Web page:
Mary Tyler Moore made her name as Dick Van Dyke's wife on the eponymous show; she was a cute, unassuming housewife that audiences loved. But when screenwriters James Brooks and Allan Burnes dreamed up an edgy show about a divorced woman with a career, network executives replied: "Americans won't watch television about New York City, divorcées, men with mustaches, or Jews." But Moore and her team were committed, and when the show finally aired, in spite of tepid reviews, fans loved it.
Jennifer Keishin Armstrong introduces listeners to the show's creators; its principled producer, Grant Tinker; and the writers and actors who attracted millions of viewers. As the first situation comedy to employ numerous women as writers and producers, The Mary Tyler Moore Show became a guiding light for women in the 1970s. The show also became the centerpiece of one of greatest evenings of comedy in television history, and Jennifer Keishin Armstrong describes how the television industry evolved during these golden years.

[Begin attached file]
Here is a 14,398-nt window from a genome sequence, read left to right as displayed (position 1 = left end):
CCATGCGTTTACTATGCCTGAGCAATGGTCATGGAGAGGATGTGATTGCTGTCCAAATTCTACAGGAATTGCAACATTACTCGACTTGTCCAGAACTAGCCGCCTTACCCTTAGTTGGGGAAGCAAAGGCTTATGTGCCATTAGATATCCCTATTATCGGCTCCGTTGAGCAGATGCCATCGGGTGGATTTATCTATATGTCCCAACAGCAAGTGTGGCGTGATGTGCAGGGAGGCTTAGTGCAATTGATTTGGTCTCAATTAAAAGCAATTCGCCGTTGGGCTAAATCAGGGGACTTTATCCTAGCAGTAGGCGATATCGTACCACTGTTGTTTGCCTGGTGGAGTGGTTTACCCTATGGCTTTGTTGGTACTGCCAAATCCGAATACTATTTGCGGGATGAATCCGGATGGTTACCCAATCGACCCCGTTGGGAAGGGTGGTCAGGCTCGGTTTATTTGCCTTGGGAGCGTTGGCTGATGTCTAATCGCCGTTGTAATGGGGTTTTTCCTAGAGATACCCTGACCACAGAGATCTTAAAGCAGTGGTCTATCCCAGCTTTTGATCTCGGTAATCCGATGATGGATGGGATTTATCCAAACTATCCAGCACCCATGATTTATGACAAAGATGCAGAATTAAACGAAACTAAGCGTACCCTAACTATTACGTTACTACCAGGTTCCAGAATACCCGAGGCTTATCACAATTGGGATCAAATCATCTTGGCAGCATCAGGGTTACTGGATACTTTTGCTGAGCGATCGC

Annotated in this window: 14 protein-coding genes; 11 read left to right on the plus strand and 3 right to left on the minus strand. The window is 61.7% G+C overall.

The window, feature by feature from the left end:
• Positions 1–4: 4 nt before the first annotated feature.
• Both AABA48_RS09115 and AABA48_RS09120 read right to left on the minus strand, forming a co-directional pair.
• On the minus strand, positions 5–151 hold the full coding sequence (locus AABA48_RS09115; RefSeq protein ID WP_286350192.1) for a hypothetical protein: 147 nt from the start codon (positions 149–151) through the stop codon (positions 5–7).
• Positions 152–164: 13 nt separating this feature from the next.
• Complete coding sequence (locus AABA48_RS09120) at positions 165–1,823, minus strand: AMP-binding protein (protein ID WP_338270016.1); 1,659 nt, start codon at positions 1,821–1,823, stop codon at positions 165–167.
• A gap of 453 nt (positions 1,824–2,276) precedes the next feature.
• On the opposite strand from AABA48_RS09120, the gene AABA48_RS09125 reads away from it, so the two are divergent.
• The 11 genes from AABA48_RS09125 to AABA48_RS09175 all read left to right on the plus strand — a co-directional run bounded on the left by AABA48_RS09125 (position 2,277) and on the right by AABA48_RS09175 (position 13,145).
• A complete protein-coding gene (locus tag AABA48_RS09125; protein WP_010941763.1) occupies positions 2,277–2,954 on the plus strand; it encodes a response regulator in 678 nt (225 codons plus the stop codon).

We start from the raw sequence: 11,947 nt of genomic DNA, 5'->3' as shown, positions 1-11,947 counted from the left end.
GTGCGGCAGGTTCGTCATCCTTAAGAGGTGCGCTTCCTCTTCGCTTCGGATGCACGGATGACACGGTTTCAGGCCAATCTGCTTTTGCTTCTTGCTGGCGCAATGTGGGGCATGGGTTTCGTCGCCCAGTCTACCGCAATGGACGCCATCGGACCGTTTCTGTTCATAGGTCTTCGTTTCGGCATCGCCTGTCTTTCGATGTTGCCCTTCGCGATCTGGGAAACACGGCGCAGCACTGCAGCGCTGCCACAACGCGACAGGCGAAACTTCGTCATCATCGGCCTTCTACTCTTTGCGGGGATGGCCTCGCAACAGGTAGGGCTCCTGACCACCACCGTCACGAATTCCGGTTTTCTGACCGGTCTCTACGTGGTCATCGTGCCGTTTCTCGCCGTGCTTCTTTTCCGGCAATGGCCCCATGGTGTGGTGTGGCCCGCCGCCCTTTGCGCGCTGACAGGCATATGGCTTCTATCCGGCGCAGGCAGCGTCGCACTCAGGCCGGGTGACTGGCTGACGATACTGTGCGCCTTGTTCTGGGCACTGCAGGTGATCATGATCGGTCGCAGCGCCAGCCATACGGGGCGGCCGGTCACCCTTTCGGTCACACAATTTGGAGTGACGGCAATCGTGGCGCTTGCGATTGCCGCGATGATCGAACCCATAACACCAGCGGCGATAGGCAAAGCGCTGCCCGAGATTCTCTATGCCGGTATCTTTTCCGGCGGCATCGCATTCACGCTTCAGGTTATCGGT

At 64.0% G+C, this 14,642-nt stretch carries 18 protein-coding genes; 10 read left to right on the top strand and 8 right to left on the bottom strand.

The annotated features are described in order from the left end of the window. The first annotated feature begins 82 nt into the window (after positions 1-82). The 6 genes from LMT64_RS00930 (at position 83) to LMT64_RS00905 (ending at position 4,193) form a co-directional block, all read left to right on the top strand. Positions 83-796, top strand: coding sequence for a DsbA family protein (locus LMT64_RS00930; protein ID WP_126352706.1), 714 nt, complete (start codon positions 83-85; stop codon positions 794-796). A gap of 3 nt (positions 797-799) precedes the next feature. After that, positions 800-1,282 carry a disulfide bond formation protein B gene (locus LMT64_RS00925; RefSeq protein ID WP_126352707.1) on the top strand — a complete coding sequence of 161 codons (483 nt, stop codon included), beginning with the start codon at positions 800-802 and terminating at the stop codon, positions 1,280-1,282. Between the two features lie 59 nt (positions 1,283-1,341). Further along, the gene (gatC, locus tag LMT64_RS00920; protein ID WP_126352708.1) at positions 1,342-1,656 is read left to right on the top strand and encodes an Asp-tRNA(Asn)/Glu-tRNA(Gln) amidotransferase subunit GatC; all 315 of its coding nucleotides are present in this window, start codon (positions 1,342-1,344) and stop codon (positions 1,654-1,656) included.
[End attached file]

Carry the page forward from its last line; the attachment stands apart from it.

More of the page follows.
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The Narrator Came from the Ted Baxter School ...
Good story but pathetic narration